- Shipping Continues: Great Lakes shipping season opens with extra social distancing
- Enbridge now inspects freighters to avoid another anchor strike on Line 5
- Freighter Photos: Check out some stunning images of the vessels traversing the lakes
PFAS in the House
SEGMENT 2 | Hamtramck, Michigan; South Bend, Indiana; Seattle, Washington; Pittsburgh, Pennsylvania
People around the Great Lakes region and the country have been exposed to PFAS through drinking water — but that’s not the only place you’ll come in contact with these “forever chemicals.”
After reporting about PFAS issues for a number of media outlets, journalist Tom Perkins started wondering about his own household’s exposure. In a project supported by Type Investigations in collaboration with Great Lakes Now, Perkins got his and his cat’s blood drawn and then tested household items to determine what his potential exposure sources are.
Read Tom Perkins’ story here: PFAS in the House: Are toxic “forever chemicals” a steady drip in this reporter’s home?
Here is some other Great Lakes Now work about PFAS:
- Nonstick pans often don’t note they use PFAS
- PFAS News Roundup: PFAS found in Indigenous household wells, Wisconsin experimental treatment fails, WDNR fish concerns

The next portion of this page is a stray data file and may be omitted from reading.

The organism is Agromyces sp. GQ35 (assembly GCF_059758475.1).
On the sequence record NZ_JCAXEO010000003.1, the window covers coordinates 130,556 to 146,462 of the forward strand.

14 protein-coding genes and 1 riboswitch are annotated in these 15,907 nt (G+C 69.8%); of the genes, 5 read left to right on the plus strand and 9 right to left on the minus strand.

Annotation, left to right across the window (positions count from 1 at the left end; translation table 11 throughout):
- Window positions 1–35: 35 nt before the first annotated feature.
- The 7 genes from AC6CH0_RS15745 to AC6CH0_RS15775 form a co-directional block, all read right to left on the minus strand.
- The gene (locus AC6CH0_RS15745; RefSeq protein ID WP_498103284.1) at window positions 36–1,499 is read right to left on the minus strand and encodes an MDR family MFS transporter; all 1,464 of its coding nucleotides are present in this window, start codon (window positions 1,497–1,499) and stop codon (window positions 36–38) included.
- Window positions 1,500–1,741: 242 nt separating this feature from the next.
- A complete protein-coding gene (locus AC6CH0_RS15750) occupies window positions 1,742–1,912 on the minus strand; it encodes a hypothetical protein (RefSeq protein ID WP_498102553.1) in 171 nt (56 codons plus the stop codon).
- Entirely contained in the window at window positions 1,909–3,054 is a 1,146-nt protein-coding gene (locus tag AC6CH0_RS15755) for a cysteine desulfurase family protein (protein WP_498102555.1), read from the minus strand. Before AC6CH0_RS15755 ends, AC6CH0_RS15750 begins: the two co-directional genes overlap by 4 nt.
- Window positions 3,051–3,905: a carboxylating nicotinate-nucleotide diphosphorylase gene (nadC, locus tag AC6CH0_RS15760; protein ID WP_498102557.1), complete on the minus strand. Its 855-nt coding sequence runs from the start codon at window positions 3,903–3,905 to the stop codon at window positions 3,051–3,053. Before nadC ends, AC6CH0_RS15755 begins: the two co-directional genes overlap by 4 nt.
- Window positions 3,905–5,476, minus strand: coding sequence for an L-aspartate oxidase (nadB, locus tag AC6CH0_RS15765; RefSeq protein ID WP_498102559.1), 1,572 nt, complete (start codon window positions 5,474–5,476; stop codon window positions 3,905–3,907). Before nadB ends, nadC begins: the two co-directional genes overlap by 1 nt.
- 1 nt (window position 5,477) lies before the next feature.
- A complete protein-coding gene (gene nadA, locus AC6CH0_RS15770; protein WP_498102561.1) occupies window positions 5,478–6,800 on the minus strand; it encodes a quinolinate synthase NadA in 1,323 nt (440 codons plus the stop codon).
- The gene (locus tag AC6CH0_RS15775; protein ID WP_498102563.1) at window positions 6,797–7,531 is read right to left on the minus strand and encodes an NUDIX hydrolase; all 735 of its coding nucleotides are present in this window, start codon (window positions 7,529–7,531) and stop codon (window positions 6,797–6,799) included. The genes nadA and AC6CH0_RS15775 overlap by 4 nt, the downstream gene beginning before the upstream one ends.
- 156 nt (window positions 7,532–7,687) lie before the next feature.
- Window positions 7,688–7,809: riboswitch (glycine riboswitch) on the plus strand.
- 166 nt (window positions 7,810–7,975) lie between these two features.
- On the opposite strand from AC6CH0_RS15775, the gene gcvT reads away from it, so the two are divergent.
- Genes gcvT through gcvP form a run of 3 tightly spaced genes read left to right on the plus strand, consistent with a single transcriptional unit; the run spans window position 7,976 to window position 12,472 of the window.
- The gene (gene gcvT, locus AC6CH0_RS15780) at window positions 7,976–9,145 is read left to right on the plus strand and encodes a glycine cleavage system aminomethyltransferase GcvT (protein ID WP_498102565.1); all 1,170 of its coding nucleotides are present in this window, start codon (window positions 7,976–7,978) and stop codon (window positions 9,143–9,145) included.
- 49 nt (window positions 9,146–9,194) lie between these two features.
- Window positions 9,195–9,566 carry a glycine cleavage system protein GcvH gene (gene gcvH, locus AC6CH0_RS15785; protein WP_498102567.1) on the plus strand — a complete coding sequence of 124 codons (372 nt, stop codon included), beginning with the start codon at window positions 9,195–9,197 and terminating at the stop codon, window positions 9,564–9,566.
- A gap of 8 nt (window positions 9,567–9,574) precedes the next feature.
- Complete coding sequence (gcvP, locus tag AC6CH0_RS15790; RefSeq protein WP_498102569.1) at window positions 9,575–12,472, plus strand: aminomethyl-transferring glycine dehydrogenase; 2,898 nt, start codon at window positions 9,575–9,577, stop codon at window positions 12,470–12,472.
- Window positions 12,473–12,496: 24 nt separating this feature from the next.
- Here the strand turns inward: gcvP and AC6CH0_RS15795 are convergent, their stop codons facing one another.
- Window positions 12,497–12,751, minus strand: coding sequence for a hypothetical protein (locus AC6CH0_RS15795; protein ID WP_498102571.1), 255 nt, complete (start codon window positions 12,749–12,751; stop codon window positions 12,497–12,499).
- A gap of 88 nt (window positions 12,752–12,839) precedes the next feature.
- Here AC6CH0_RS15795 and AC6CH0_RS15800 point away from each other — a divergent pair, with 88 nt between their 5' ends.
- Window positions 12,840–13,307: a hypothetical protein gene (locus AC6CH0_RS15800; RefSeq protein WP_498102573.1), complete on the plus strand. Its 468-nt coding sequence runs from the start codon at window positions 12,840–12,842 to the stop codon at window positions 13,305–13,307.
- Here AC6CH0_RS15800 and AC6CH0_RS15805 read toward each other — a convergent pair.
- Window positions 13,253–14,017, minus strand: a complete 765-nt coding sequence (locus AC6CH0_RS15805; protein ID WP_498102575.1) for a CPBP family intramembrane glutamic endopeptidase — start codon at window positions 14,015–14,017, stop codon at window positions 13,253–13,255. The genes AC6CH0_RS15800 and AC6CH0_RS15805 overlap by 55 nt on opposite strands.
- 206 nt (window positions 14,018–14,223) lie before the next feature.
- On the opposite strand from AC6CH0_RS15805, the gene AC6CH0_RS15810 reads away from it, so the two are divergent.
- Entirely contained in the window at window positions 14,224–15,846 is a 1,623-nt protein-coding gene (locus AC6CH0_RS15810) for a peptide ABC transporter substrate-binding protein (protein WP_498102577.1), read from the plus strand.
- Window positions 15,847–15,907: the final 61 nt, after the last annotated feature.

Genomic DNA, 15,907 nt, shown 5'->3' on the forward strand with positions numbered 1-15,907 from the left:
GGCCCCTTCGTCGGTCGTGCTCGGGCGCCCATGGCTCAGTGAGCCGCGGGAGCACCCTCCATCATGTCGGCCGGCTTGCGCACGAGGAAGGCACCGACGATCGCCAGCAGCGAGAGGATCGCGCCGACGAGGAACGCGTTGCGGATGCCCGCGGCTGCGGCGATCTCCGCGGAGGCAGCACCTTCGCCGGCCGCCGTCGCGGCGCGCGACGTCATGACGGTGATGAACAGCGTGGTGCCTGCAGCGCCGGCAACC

- PFAS News Roundup: PFAS exposure may affect COVID vaccine, NY bans PFAS in food packaging
- Wisconsin releases action plan to reduce PFAS chemical use
- PFAS chemicals are ubiquitous. A Pitt scientist is working to protect you from thousands of types at once.
- PFAS Around the Great Lakes Region: Actions taken in each state or province and standards set, if any
Invaders on the Menu
SEGMENT 3 | St. Clair River, Canadian-U.S. Border; Good Harbor Bay, Michigan; Milwaukee, Wisconsin, Ann Arbor, Michigan
Zebra mussels and round goby have been in the Great Lakes for more than 30 years. As invasives, their impact is most often considered detrimental if not hazardous to native wildlife and systems.
But now some scientists are finding indigenous Great Lakes species can sometimes benefit from the “invaders.”
While studying zebra and quagga mussels in Lake Michigan, a team of researchers made a surprising discovery about round goby: they’re keeping the invasive mussels in check.